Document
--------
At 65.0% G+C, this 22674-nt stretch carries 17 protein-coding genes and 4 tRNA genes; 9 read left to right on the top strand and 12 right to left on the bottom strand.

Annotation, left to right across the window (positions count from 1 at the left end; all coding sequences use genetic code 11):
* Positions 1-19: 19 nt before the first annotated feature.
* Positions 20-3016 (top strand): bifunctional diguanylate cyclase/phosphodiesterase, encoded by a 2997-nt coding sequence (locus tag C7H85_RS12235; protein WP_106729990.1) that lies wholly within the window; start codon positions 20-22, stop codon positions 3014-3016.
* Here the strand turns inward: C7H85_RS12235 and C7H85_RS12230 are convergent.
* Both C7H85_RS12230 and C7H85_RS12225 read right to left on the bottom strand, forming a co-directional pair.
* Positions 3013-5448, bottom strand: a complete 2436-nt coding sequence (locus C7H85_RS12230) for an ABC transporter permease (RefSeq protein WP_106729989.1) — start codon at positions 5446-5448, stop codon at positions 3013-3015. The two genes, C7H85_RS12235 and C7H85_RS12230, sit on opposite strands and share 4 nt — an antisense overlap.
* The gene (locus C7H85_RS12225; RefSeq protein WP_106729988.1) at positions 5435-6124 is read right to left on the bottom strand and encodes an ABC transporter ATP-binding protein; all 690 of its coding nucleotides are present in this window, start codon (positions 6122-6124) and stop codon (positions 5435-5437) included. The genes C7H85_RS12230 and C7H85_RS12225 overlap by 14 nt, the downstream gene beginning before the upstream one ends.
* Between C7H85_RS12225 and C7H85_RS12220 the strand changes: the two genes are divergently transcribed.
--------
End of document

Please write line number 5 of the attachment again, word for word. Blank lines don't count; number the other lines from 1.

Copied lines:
* Here the strand turns inward: C7H85_RS12235 and C7H85_RS12230 are convergent.